The company is seeking approval for the candidate as a way to reduce the incidence and severity of allergic reactions, including anaphylaxis, after accidental exposure to peanuts in patients aged 4 through 17 years.
Closed-loop stimulation, orthopedic repair
Next, in the number five position, came closed-loop spinal cord stimulation (SCS), which could serve as part of the solution to lower prescriptions for opioids for chronic pain. While patients do have an option to use SCS, currently, each patient is prescribed a fixed output of stimulation. That fails to take an individual's movement into account.
Closed-loop SCS has the potential to solve this problem, as it uses a stimulator that can communicate in real time with spinal cord neurons. It can adjust every pulse according to activity. For its part, Australia's Saluda Medical Pty. Ltd. reported in September that it had received the European CE mark for its Evoke closed-loop SCS system for the treatment of chronic pain. (See BioWorld MedTech, Sept. 19, 2019.) It also has a regulatory nod in Australia.
"[I]n the randomized controlled study that's in front of the FDA now, 95% of these patients were within the therapeutic window," Nagy Mekhail, staff, pain management at the Cleveland Clinic, noted in describing the device's benefits, adding that number far exceeded the control group. He was a bit coy in predicted whether it would be available in the next year. "[H]opefully we'll get approval soon, based on the FDA evaluation."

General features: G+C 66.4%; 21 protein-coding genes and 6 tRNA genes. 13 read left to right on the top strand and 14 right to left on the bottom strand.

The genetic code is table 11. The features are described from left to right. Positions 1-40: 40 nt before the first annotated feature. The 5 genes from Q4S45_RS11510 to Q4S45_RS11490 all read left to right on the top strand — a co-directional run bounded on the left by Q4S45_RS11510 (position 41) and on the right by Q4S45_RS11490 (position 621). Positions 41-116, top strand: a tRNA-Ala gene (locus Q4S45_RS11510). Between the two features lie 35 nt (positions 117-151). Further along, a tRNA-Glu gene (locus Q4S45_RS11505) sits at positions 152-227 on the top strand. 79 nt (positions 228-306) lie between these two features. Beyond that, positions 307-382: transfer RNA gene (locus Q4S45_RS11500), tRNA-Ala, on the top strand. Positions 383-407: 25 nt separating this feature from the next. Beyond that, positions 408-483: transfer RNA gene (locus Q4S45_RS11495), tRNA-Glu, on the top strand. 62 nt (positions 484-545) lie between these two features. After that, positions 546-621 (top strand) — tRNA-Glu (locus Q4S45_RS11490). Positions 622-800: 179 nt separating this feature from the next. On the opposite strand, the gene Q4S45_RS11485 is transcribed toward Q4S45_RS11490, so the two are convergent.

That was followed at number six by biologics in orthopedic repair, which aims to help patients with anterior cruciate ligament (ACL) tears. Many patients never fully recover, and those who do face a 20% chance of retear. Now, there could be hope in the form of a sponge injected with proprietary biologic factors in combination with the patient's blood, to stimulate healing of the ACL. This preserves tissue, rather than cutting it. A trial is ongoing, but there are other potential orthopedic indications, including rotator cuff repair. "This is an interesting development that we've been looking at as a collective group over the years," Paul Saluan, staff, orthopedic surgery at Cleveland Clinic. He noted that the ultimate goal is to stave off osteoarthritic change and keep people active. He noted that this could help people of all ages.